If your puppy won't behave on the leash, he needs to learn a lesson -- and you need to teach it. Scolding a leashed puppy is a matter of both correcting the bad behavior and preventing it next time, so take careful note of what exactly your puppy is doing wrong. You need to tailor your scolding and teaching approach to the specific problem, as different leash behaviors require different teaching methods. When you isolate and treat the bad behavior, your puppy will start to learn.
Calm your puppy down before going on a walk. Going on a walk is a very exciting time for a puppy, but if he bounces around and gets too worked up before you leave, he'll maintain that frantic energy throughout the walk. Set the tone for your walk early by presenting him with the collar and leash, but wait for him to calm down before hooking him up and heading out. Use a calming command, like "easy," so that when he does settle down and you hook him up, he begins to make the word association.
Outfit your puppy in a leash and collar or harness that are an appropriate size so that you can more easily control him. For example, dogs like pugs may struggle with traditional collars, as they restrict their breathing -- especially when they tug on the leash. They would be better suited wearing a body harness. Larger, stronger puppies are best off wearing a collar designed for easy control, like a martingale collar, and may require a thick leash that gives you more control.
Walk your puppy in a distraction-free area, like a secluded sidewalk or an empty park. This makes it easier to manage his bad leash behavior, as he can concentrate more on the commands you give him rather than being distracted by things like other dogs, pedestrians and cars.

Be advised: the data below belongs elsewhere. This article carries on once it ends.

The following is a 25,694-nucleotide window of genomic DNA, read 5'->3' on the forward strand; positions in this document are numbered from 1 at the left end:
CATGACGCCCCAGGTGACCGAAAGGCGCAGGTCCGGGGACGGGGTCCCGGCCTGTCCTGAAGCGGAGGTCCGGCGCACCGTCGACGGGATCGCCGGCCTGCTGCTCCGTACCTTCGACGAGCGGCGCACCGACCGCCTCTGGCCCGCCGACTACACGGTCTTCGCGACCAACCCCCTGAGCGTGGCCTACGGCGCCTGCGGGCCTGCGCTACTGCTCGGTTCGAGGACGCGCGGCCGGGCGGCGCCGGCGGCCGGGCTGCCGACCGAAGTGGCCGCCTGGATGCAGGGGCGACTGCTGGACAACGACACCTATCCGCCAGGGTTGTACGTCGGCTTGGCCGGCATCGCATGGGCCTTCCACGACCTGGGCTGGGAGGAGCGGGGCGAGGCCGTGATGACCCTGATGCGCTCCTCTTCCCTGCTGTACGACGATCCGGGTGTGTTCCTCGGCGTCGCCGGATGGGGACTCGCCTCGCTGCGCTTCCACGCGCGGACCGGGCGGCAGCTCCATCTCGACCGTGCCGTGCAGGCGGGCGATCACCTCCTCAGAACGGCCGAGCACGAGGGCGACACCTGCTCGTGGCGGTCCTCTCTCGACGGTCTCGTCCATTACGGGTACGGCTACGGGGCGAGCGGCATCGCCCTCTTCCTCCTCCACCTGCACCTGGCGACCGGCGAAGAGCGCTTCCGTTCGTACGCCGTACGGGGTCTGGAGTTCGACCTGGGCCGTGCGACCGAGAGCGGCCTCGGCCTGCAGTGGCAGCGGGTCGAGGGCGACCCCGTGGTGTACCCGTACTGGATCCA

Determine what your puppy's goals are when he misbehaves, and subvert them. For example, if your dog pulls at his leash, he is trying to lead the walk and dictate how fast you should go. Subvert his expectations by coming to a dead halt and giving the "easy" command again. Don't start walking again until he comes back, and do it every single time he pulls the leash -- eventually, he will learn that pulling makes the walk stop, not go faster, and he'll be less inclined to try it in the future.
Entice your dog with rewards for good leash behavior. For example, if your dog stands still and resists walking on his leash, offer a small treat and give a command to keep walking, like "come." Doing this consistently will train him to always come when called, as he associates following the direction with earning your praise and a reward.